Matchup: No. 4 Chicago Bulls (48-34) vs. No. 5 Washington Wizards (44-38)
Season Series: Wizards won 2-1
Efficiency Rankings: Chicago (27th offense, 2nd defense), Washington (16th offense, 10th defense)
A Bulls-Wizards series may not entice the casual fan, but there are points of attraction despite the lack of established big names. You have Joakim Noah, Chicago's eccentric mastermind of a center, anchoring the NBA's second-ranked defense and making plays with his pinpoint passing. You have one of the best young backcourts in the league in Washington's John Wall and Bradley Beal, who are turning their promise into production. And you have a host of physical players on both teams willing to bang in the post and perhaps create some chippiness. What you don't have is a bona fide superstar to carry a series. That is, unless Noah, Wall or Beal plays the role of one.
The Case For The Bulls
You already know the Bulls' defense is good enough to win a series by itself, but Chicago's offense has been blossoming of late as it copes without Derrick Rose. The Bulls went 23-2 this season when scoring at least 100 points, something they did six times in their last 10 games. Like an angel sent from heaven, point guard D.J. Augustin arrived in Chicago in December and surprisingly sparked the offense after being waived by Toronto. Power forward Taj Gibson has also expanded his game while taking more minutes from Carlos Boozer, and Noah averaged career highs in points (12.6), rebounds (11.3) and assists (5.4).
Tom Thibodeau is deservedly in the running for Coach of the Year after overcoming the loss of Rose and the trade of two-time All-Star forward Luol Deng to lead Chicago to home-court advantage in the first round. And the Bulls showed last year that they can advance without Rose, beating the Nets in the first round with a Game 7 road victory.
The Case For The Wizards
The Wizards fulfilled their goal of ending a five-year playoff drought, putting Wall, the first pick in 2010, in the postseason for the first time. The front office has eyed the playoffs all season, making calculated moves to fortify the roster for a potential clash with a team like the Bulls. The Wizards traded for Marcin Gortat during the preseason, adding a veteran center capable of making an impact on both ends. They traded for Andre Miller at the deadline, getting the backup point guard they desperately needed, and signed veterans such as forwards Al Harrington and Drew Gooden to give them a splash of experience and grit.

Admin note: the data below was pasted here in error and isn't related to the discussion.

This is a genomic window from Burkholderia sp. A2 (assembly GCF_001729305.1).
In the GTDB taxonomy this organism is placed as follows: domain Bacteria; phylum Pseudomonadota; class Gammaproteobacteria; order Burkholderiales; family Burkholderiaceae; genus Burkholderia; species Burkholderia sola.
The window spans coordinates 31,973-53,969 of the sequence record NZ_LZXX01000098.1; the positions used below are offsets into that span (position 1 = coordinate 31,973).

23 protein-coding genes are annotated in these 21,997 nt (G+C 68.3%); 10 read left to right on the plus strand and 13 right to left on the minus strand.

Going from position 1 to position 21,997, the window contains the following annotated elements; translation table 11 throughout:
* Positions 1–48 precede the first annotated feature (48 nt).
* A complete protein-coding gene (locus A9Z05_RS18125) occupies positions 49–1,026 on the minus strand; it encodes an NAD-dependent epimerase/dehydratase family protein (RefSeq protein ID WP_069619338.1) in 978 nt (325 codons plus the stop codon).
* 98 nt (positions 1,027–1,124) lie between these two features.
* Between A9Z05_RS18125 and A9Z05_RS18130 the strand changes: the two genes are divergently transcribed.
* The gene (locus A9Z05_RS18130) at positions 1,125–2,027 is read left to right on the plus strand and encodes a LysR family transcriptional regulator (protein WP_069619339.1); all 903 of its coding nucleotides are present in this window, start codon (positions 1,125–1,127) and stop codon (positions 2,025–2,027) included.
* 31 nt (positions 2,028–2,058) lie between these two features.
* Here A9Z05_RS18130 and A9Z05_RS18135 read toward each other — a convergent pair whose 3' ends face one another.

But the Wizards' success ultimately hinges on the 23-year-old Wall and 20-year-old Beal. Last season, another celebrated young backcourt, Stephen Curry and Klay Thompson, broke through in its first opportunity on the big stage, helping the Warriors upset the Nuggets and take the Spurs to six games. Will Wall and Beal be able to pull off a similar feat?
Mike Dunleavy. The 12-year veteran is in the playoffs for only the third time. Will the 33-year-old get his first taste of the second round? The Bulls need all the offense they can get, and Dunleavy is capable of providing some. He's been hot lately, averaging 13 points on 50.7 percent from the field and 46.9 percent from three-point range in eight games this month. Getting Dunleavy involved against the Wizards could be the key to the Bulls' offense success. Chicago is 12-4 when the swingman hits at least three three-pointers.
Bulls in seven. What's a Bulls playoff series without a slugfest? There will be nights when Chicago will look like a legitimate threat to Miami. There will also be nights when Thibodeau's bunch looks like it doesn't belong in the playoffs, largely because of its offense. The Wizards are equally prone to uneven performances -- witness their blowout home loss to the Bulls two weeks ago. With two teams of relatively equal talent and motivation, this series should go the distance. Chicago gets the edge because of home-court advantage, experience and defensive prowess -- three key ingredients to a series victory.